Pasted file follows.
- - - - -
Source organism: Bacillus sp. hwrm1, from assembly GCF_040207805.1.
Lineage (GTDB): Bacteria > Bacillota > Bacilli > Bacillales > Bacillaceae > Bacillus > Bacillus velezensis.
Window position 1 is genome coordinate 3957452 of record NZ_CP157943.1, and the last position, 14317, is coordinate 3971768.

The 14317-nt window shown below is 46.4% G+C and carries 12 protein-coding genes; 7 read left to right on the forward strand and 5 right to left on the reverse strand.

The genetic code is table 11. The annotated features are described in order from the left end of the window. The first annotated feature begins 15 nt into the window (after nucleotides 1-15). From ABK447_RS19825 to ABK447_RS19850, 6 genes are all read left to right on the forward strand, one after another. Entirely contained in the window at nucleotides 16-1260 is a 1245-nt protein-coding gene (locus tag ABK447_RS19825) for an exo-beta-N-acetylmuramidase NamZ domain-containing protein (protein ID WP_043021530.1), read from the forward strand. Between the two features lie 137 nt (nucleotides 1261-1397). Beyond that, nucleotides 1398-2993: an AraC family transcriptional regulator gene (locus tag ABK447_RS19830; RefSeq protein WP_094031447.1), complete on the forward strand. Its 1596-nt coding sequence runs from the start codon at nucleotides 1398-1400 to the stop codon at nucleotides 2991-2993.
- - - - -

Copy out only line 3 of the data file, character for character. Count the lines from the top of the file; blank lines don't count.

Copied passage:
Window position 1 is genome coordinate 3957452 of record NZ_CP157943.1, and the last position, 14317, is coordinate 3971768.